In the UK and other developed countries the prevalence of asthma symptoms has increased in recent years. This is likely to be the result of increased exposure to environmental factors. A study was undertaken to investigate the association between maternal use of chemical based products in the prenatal period and patterns of wheeze in early childhood.
In the population based Avon Longitudinal Study of Parents and Children (ALSPAC), the frequency of use of 11 chemical based domestic products was determined from questionnaires completed by women during pregnancy and a total chemical burden (TCB) score was derived. Four mutually exclusive wheezing patterns were defined for the period from birth to 42 months based on parental questionnaire responses (never wheezed, transient early wheeze, persistent wheeze, and late onset wheeze). Multinomial logistic regression models were used to assess the relationship between these wheezing outcomes and TCB exposure while accounting for numerous potential confounding variables. Complete data for analysis was available for 7019 of 13, 971 (50%) children.
The mean (SD) TCB score was 9.4 (4.1), range 0-30. Increased use of domestic chemical based products was associated with persistent wheezing during early childhood (adjusted odds ratio (OR) per unit increase of TCB 1.06 (95% confidence interval (CI) 1.03 to 1.09)) but not with transient early wheeze or late onset wheeze. Children whose mothers had high TCB scores (>90th centile) were more than twice as likely to wheeze persistently throughout early childhood than children whose mothers had a low TCB score (<10th centile) (adjusted OR 2.3 (95% CI 1.2 to 4.4)).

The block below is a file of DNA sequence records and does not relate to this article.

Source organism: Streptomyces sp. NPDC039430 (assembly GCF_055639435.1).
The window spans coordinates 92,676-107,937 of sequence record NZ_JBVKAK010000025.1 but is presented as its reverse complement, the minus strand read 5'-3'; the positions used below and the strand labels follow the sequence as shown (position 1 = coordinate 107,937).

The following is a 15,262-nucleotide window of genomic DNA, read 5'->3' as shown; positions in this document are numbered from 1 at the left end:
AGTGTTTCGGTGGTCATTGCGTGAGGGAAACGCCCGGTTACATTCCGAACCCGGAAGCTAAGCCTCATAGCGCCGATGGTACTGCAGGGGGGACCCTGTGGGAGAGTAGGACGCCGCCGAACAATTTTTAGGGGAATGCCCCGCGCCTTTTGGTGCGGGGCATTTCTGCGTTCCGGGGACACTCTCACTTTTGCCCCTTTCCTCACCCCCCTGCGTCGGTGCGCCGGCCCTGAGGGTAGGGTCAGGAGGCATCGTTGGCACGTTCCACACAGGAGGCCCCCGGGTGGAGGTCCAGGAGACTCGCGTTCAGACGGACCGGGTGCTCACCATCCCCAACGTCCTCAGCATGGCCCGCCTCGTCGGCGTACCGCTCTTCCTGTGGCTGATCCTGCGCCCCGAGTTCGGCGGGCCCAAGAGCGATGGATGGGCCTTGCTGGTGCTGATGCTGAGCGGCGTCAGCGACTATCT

These findings suggest that frequent use of chemical based products in the prenatal period is associated with persistent wheezing in young children. Follow up of this cohort is underway to determine whether TCB is associated with wheezing, asthma, and atopy at later stages in childhood.